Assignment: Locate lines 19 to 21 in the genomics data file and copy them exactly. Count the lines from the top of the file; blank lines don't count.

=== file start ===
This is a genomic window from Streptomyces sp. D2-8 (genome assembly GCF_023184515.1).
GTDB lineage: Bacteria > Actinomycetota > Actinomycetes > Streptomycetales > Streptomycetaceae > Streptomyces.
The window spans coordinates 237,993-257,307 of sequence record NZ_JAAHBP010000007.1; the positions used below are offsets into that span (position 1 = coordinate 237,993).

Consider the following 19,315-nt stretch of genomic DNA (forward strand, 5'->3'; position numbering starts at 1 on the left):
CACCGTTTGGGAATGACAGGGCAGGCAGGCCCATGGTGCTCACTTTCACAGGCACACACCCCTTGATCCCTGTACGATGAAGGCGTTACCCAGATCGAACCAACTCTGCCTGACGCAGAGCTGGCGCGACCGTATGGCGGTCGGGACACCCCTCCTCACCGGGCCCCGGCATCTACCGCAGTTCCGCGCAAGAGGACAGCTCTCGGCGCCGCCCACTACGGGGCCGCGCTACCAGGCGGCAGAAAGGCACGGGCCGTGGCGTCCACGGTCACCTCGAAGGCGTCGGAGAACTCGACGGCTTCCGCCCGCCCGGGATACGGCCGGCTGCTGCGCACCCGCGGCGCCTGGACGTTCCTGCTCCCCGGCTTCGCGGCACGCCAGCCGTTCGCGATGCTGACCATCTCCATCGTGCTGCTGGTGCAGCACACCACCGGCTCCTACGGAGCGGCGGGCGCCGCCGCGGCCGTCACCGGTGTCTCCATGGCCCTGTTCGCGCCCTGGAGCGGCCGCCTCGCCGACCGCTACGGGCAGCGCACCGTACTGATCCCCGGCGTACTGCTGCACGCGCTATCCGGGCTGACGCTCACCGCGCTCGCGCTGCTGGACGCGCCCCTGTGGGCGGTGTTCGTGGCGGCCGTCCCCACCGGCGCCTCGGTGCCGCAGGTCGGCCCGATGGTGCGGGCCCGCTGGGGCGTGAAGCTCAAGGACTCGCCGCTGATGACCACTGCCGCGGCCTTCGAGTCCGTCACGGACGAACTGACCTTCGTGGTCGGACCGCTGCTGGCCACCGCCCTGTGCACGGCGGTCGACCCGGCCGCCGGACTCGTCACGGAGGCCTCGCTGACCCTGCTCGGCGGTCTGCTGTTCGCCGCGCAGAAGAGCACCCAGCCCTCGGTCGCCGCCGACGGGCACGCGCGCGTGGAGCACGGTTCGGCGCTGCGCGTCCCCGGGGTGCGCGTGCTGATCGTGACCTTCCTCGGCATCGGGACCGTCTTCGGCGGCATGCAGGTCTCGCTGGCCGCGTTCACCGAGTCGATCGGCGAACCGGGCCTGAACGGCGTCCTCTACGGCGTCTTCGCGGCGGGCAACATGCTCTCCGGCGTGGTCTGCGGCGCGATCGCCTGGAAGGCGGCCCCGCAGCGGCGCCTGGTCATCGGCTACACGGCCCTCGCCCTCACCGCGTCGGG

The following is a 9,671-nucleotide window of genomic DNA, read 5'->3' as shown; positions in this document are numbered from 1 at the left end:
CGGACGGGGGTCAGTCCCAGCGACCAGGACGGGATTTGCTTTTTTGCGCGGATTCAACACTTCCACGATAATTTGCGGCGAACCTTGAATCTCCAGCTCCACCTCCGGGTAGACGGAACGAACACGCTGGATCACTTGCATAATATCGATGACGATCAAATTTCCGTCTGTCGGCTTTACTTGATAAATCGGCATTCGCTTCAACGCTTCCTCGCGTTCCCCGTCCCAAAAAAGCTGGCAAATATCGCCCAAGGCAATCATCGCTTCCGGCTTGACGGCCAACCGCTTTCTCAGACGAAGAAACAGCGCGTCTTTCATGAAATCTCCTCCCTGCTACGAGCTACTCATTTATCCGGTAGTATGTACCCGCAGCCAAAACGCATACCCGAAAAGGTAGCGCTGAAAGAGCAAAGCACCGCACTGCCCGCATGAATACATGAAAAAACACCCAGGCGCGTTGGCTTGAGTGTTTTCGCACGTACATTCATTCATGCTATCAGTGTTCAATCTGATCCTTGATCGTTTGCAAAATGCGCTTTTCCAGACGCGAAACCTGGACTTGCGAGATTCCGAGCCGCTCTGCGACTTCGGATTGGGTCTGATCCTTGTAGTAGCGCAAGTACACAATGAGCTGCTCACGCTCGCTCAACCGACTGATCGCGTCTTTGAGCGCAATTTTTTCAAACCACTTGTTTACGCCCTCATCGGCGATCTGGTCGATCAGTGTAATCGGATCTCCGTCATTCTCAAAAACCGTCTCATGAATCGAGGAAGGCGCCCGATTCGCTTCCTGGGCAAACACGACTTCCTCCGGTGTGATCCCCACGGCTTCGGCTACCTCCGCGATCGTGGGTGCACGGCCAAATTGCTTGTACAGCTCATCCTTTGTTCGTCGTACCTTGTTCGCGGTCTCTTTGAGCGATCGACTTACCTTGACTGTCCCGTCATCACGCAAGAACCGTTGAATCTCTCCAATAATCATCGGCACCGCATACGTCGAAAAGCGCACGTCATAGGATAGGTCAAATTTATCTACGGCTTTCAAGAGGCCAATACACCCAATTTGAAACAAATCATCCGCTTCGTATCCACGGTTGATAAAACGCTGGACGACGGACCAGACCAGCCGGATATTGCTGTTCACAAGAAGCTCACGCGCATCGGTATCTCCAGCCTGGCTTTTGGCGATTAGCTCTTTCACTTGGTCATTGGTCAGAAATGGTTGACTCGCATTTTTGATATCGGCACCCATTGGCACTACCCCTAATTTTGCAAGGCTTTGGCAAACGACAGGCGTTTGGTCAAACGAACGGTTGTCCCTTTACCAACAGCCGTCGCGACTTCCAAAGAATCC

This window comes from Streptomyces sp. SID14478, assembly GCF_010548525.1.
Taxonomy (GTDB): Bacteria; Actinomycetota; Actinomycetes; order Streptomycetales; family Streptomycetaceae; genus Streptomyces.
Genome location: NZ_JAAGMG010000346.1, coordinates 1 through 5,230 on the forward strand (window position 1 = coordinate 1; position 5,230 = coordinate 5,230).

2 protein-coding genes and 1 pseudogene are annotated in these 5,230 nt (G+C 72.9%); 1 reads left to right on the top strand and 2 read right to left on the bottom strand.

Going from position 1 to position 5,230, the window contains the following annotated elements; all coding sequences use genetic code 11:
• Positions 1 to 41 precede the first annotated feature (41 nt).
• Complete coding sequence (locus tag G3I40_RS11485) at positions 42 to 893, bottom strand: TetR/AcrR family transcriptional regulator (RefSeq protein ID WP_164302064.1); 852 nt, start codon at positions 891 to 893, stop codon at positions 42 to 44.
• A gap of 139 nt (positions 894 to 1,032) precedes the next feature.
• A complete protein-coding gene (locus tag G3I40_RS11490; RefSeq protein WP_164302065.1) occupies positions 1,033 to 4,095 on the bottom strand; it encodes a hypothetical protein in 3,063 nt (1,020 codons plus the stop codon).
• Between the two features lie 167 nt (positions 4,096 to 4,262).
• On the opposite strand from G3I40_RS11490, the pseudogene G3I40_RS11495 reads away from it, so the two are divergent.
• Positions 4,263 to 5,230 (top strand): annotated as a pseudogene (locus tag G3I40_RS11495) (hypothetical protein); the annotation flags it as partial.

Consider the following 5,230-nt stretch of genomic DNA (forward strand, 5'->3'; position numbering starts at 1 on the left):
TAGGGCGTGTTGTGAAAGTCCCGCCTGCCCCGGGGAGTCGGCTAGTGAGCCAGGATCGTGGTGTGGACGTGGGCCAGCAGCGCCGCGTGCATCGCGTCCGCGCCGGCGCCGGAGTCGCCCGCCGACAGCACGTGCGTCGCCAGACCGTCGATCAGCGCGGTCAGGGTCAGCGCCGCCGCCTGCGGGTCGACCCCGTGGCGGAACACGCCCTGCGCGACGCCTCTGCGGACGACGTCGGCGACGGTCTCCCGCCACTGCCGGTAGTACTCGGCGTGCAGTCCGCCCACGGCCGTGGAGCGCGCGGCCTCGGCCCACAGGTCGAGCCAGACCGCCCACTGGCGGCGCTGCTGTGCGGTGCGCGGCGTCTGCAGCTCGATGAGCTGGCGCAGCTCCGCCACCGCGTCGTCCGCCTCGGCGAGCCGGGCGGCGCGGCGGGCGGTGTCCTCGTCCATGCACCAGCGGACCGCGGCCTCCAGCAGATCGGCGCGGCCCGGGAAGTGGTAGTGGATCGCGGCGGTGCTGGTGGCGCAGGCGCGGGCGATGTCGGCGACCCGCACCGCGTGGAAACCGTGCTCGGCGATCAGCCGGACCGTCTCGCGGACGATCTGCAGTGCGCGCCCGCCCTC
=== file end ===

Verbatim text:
• Positions 4,263 to 5,230 (top strand): annotated as a pseudogene (locus tag G3I40_RS11495) (hypothetical protein); the annotation flags it as partial.

Consider the following 5,230-nt stretch of genomic DNA (forward strand, 5'->3'; position numbering starts at 1 on the left):
TAGGGCGTGTTGTGAAAGTCCCGCCTGCCCCGGGGAGTCGGCTAGTGAGCCAGGATCGTGGTGTGGACGTGGGCCAGCAGCGCCGCGTGCATCGCGTCCGCGCCGGCGCCGGAGTCGCCCGCCGACAGCACGTGCGTCGCCAGACCGTCGATCAGCGCGGTCAGGGTCAGCGCCGCCGCCTGCGGGTCGACCCCGTGGCGGAACACGCCCTGCGCGACGCCTCTGCGGACGACGTCGGCGACGGTCTCCCGCCACTGCCGGTAGTACTCGGCGTGCAGTCCGCCCACGGCCGTGGAGCGCGCGGCCTCGGCCCACAGGTCGAGCCAGACCGCCCACTGGCGGCGCTGCTGTGCGGTGCGCGGCGTCTGCAGCTCGATGAGCTGGCGCAGCTCCGCCACCGCGTCGTCCGCCTCGGCGAGCCGGGCGGCGCGGCGGGCGGTGTCCTCGTCCATGCACCAGCGGACCGCGGCCTCCAGCAGATCGGCGCGGCCCGGGAAGTGGTAGTGGATCGCGGCGGTGCTGGTGGCGCAGGCGCGGGCGATGTCGGCGACCCGCACCGCGTGGAAACCGTGCTCGGCGATCAGCCGGACCGTCTCGCGGACGATCTGCAGTGCGCGCCCGCCCTC